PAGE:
Reply With Quote Share with Facebook
  #65  
Old 03-17-2007
sailingdog's Avatar
Telstar 28
 
Join Date: Mar 2006
Location: New England
Posts: 43,291
Thanks: 0
Thanked 11 Times in 11 Posts
Rep Power: 13
sailingdog is just really nice sailingdog is just really nice sailingdog is just really nice sailingdog is just really nice sailingdog is just really nice
Valiente-

My boat is a trimaran, and yes, I believe the JSD will prevent the boat from surfing down the face of a wave. I would hesistate to use a trip line, since I've seen some problems where a trip line would foul the drogue, and that is to be avoided at all costs. The attachment points I am using are two heavy chainplates bolted to the sides of the central hull, which are installed for this specific purpose.
__________________
Sailingdog

To view links or images in signatures your post count must be 10 or greater. You currently have 0 posts.

Telstar 28
New England

You know what the first rule of sailing is? ...Love. You can learn all the math in the 'verse, but you take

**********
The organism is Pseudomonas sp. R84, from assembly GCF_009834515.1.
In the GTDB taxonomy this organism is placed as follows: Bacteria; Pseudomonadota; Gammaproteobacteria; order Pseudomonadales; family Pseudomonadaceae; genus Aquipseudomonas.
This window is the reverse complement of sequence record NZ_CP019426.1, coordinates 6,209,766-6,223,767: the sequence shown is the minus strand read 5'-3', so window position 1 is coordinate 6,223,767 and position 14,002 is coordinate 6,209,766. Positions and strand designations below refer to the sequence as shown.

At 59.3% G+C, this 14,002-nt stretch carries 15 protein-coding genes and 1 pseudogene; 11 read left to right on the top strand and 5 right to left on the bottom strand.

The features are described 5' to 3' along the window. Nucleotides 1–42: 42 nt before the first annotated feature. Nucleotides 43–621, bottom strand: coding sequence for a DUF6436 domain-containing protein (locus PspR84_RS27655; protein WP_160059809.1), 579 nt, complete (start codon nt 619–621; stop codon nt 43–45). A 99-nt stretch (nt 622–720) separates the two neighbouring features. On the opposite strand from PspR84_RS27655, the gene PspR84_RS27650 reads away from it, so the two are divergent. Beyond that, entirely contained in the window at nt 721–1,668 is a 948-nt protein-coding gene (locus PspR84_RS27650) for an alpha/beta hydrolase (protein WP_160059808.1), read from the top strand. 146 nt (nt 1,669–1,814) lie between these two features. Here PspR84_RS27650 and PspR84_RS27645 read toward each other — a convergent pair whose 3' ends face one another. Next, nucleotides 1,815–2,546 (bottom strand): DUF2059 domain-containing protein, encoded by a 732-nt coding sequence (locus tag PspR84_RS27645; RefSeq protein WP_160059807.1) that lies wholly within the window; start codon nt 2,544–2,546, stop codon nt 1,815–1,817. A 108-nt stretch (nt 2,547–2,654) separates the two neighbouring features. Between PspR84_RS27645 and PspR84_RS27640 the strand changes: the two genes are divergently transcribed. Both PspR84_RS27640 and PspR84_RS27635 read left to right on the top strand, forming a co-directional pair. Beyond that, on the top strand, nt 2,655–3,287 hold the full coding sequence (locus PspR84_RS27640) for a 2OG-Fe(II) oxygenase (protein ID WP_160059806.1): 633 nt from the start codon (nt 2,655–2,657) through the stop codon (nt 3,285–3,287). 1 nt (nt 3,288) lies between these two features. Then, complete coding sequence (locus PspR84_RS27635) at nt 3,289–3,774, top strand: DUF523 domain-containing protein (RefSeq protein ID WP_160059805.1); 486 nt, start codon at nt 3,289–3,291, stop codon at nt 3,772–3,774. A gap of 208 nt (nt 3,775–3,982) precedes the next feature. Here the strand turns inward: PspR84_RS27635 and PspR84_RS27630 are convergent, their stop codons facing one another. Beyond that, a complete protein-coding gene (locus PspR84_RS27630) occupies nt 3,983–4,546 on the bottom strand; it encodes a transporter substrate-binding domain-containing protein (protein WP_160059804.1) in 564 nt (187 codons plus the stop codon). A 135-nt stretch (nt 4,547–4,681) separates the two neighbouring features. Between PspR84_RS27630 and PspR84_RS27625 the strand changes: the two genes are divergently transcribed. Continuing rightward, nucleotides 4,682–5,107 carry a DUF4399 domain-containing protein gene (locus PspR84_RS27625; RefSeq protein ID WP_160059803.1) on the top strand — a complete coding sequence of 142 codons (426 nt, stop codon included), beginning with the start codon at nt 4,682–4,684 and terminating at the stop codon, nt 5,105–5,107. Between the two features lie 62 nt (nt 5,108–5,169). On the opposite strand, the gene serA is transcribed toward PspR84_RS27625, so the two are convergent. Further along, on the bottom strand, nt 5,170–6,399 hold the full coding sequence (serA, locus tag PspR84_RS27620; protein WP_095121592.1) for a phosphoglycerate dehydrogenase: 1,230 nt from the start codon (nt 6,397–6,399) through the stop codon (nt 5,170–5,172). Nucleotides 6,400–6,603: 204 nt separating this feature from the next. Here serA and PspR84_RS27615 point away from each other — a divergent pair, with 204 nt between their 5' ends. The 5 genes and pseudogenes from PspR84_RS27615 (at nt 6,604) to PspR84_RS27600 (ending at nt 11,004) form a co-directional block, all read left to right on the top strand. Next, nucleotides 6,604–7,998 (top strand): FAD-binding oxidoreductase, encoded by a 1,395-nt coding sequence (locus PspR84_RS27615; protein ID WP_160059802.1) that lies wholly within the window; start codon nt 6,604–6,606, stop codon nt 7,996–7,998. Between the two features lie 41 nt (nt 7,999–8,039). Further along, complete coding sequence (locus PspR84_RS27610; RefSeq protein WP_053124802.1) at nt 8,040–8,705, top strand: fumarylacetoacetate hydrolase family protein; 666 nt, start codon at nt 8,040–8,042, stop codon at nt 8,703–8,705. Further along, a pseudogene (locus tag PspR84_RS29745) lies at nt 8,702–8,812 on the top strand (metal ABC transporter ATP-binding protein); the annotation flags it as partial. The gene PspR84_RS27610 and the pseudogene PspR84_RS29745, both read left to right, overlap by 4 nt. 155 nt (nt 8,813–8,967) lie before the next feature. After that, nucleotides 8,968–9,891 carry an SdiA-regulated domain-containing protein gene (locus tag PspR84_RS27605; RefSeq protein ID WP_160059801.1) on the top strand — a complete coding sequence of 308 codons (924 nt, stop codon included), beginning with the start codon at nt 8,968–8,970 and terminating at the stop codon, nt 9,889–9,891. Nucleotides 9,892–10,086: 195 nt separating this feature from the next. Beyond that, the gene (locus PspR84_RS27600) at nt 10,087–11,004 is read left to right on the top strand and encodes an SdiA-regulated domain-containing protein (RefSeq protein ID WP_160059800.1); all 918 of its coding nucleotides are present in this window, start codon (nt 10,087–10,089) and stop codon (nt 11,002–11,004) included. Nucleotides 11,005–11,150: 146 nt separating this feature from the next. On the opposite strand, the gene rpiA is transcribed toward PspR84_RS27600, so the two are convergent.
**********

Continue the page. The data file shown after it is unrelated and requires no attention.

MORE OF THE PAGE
a boat to the sea you don't love, she'll shake you off just as sure as the turning of the worlds. Love keeps
her going when she oughta fall down, tells you she's hurting 'fore she keens. Makes her a home.

óCpt. Mal Reynolds, Serenity (edited)

If you're new to the Sailnet Forums... please read this
To view links or images in signatures your post count must be 10 or greater. You currently have 0 posts.
.

StillóDON'T READ THAT POST AGAIN.
Reply With Quote Share with Facebook
  #66  
Old 03-17-2007
hellosailor's Avatar
Plausible Deniability
 
Join Date: Apr 2006
Posts: 10,625
Thanks: 2
Thanked 89 Times in 87 Posts
Rep Power: 10
hellosailor has a spectacular aura about hellosailor has a spectacular aura about
Robert-
"The only question now is why not just tow lines instead of a drag device."
I'd expect that the Jordan device creates more drag in less space, i.e. you can stow a Jordan device in a lot less space than the amount of lines you would need to tow for the same effect. Lines don't have much drag, compared to cones.
Reply With Quote Share with Facebook
  #67  
Old 03-17-2007
sailingdog's Avatar
Telstar 28
 
Join Date: Mar 2006
Location: New England
Posts: 43,291
Thanks: 0
Thanked 11 Times in 11 Posts
Rep Power: 13
sailingdog is just really nice sailingdog is just really nice sailingdog is just really nice sailingdog is just really nice sailingdog is just really nice
The other reason is that a Jordan Series Drogue creates resistance that increases at a predictable rate. The greater the force on the drogue, the more cones that become active in resisting the load as the drogue line straightens out.